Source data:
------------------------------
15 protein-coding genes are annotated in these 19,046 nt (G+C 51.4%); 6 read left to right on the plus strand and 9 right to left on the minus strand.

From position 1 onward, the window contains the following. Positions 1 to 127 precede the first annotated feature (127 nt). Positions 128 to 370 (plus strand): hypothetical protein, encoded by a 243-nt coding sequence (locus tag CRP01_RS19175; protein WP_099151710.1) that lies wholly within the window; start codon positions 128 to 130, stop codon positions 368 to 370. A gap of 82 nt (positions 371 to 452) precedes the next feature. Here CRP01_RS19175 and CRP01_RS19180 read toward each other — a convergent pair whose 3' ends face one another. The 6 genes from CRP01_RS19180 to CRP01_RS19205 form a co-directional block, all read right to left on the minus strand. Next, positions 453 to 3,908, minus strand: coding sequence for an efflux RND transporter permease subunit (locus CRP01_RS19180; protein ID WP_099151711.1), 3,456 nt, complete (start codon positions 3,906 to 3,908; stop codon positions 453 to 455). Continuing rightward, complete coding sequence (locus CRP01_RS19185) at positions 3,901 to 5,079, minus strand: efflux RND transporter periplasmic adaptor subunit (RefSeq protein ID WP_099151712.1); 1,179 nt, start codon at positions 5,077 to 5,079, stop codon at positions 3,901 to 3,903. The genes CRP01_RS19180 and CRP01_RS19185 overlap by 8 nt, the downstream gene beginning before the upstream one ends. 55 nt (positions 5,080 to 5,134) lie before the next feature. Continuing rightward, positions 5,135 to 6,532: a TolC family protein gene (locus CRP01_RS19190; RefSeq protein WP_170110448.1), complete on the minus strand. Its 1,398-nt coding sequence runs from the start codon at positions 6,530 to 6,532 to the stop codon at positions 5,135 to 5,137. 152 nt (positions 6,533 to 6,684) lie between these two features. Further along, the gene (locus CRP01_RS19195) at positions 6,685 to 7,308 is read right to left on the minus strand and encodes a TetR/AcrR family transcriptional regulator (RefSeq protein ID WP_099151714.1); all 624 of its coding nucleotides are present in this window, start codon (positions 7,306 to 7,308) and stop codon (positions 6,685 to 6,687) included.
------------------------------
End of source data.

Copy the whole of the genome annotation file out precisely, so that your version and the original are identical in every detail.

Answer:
15 protein-coding genes are annotated in these 19,046 nt (G+C 51.4%); 6 read left to right on the plus strand and 9 right to left on the minus strand.

From position 1 onward, the window contains the following. Positions 1 to 127 precede the first annotated feature (127 nt). Positions 128 to 370 (plus strand): hypothetical protein, encoded by a 243-nt coding sequence (locus tag CRP01_RS19175; protein WP_099151710.1) that lies wholly within the window; start codon positions 128 to 130, stop codon positions 368 to 370. A gap of 82 nt (positions 371 to 452) precedes the next feature. Here CRP01_RS19175 and CRP01_RS19180 read toward each other — a convergent pair whose 3' ends face one another. The 6 genes from CRP01_RS19180 to CRP01_RS19205 form a co-directional block, all read right to left on the minus strand. Next, positions 453 to 3,908, minus strand: coding sequence for an efflux RND transporter permease subunit (locus CRP01_RS19180; protein ID WP_099151711.1), 3,456 nt, complete (start codon positions 3,906 to 3,908; stop codon positions 453 to 455). Continuing rightward, complete coding sequence (locus CRP01_RS19185) at positions 3,901 to 5,079, minus strand: efflux RND transporter periplasmic adaptor subunit (RefSeq protein ID WP_099151712.1); 1,179 nt, start codon at positions 5,077 to 5,079, stop codon at positions 3,901 to 3,903. The genes CRP01_RS19180 and CRP01_RS19185 overlap by 8 nt, the downstream gene beginning before the upstream one ends. 55 nt (positions 5,080 to 5,134) lie before the next feature. Continuing rightward, positions 5,135 to 6,532: a TolC family protein gene (locus CRP01_RS19190; RefSeq protein WP_170110448.1), complete on the minus strand. Its 1,398-nt coding sequence runs from the start codon at positions 6,530 to 6,532 to the stop codon at positions 5,135 to 5,137. 152 nt (positions 6,533 to 6,684) lie between these two features. Further along, the gene (locus CRP01_RS19195) at positions 6,685 to 7,308 is read right to left on the minus strand and encodes a TetR/AcrR family transcriptional regulator (RefSeq protein ID WP_099151714.1); all 624 of its coding nucleotides are present in this window, start codon (positions 7,306 to 7,308) and stop codon (positions 6,685 to 6,687) included.